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Rebecca Halleck/MEDILL

Oklahoma City Mayor Mick Cornett tells area innovators how he took his town from fat to fit. He spoke at the Green Town conference in Naperville Thursday.

Proposed daycare guidelines combat Illinois childhood obesity

by Rebecca Halleck
Apr 25, 2013

Daycare efforts such as limiting “screen time” and swapping whole milk for 2 percent helped lower obesity in children entering Chicago Public Schools.

Innovators discussed both the challenges and successes they encountered along the way at the Green Town conference in Naperville Thursday as policy leaders met to spread Chicago standards statewide.

A statewide policy would make standards mandatory - rather than voluntary - in Chicago and the rest of Illinois. 

“Obesity is hard to face head-on,” says Paul Zientarski, learning-readiness PE coordinator for Naperville’s 203 School District. “We have this denial as a community. It’s always ‘them,’ never us.”

Yet one in five Chicago children is already obese by the time they start kindergarten, according to the Chicago Department of Public Health. Forcing educators, physicians and administrators such as Tom Browning of the Illinois Action for Children to answer the difficult question: “How do you tell a parent that their kid is obese?”

“The biggest challenge we faced was just getting people to talk about it,” Oklahoma City Mayor Mick Cornett told conference attendees. Men's Fitness magazine labeled his town as one of the fattest cities in the U.S. in 2007. “I finally had a moment as a leader—if not me, then who?” Cornett says he himself was obese at the time.

So, to break the silence, Cornett stood in front of the zoo’s elephant exhibit and told residents: “We’re going on a diet.” Now, five years later, Oklahoma City is one of the fittest cities in the country according to the same 2012 list.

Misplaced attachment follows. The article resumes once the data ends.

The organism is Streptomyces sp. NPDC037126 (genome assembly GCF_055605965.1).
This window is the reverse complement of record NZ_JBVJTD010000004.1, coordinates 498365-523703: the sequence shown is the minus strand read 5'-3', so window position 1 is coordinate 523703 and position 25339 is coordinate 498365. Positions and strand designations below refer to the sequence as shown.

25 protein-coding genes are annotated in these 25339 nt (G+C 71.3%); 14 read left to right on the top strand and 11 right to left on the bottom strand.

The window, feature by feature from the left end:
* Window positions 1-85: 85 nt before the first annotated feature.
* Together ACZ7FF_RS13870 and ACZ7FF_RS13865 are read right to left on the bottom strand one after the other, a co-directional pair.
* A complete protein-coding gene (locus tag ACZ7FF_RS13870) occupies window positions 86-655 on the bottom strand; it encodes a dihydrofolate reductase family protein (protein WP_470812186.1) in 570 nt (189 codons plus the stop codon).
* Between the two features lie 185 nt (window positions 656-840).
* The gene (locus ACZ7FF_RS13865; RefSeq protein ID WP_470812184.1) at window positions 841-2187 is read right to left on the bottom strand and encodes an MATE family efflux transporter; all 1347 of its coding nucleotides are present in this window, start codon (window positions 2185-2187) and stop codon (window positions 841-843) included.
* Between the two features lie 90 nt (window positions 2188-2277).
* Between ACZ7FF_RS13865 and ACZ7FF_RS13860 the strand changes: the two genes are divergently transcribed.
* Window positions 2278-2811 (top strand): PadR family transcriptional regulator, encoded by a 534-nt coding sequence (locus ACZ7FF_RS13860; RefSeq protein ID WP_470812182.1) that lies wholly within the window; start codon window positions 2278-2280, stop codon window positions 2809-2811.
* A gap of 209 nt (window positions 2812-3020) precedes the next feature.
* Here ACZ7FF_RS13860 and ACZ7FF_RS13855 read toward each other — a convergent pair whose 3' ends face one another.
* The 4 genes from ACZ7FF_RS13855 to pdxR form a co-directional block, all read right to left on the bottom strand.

Residents have collectively lost over 1 million pounds through measures including changing the infrastructure of roads to allow for walkers and bikers, improving inner-city school programs, and even changing the flow of a river through downtown to allow for increased kayaking and canoeing.

Representatives from DCFS, the Consortium to Lower Obesity in Chicago Children and the Illinois Action for Children are working together to address the obesity epidemic through new guidelines for early childhood day care facilities.

The proposed guidelines would include limiting “screen time” as much as possible, specifically video games, cartoons and food advertisements, while maximizing physical activity both inside and outdoors. They also include substituting whole milk with 2 percent, eliminating drinks with added sugars and limiting juice intake to just 4 ounces per day.

When these guidelines first showed up in day cares parents complained. “They’d say ‘Oh, you’re just trying to save money,’” when staff members diluted juice or switched to 2 percent milk, says Adam Becker from the Consortium to Lower Obesity in Chicago Children.

But the new standards worked—the obesity rate for kids entering the Chicago Public Schools dropped from 24 percent in 2003 to 20 percent in 2011. The results began turning heads and the Illinois DCFS is now attempting to recreate them statewide.

Despite his lifelong career as an educator, Zientarski says, “schools can’t be the answers to all our problems. We have to spend time educating the next generation to be better parents.”

The new early-childhood daycare guidelines will be open to public comments and discussion this June and July. If they are approved it will be about a year before they can be implemented statewide according to Brad Mansfield, a policy writer for DCFS.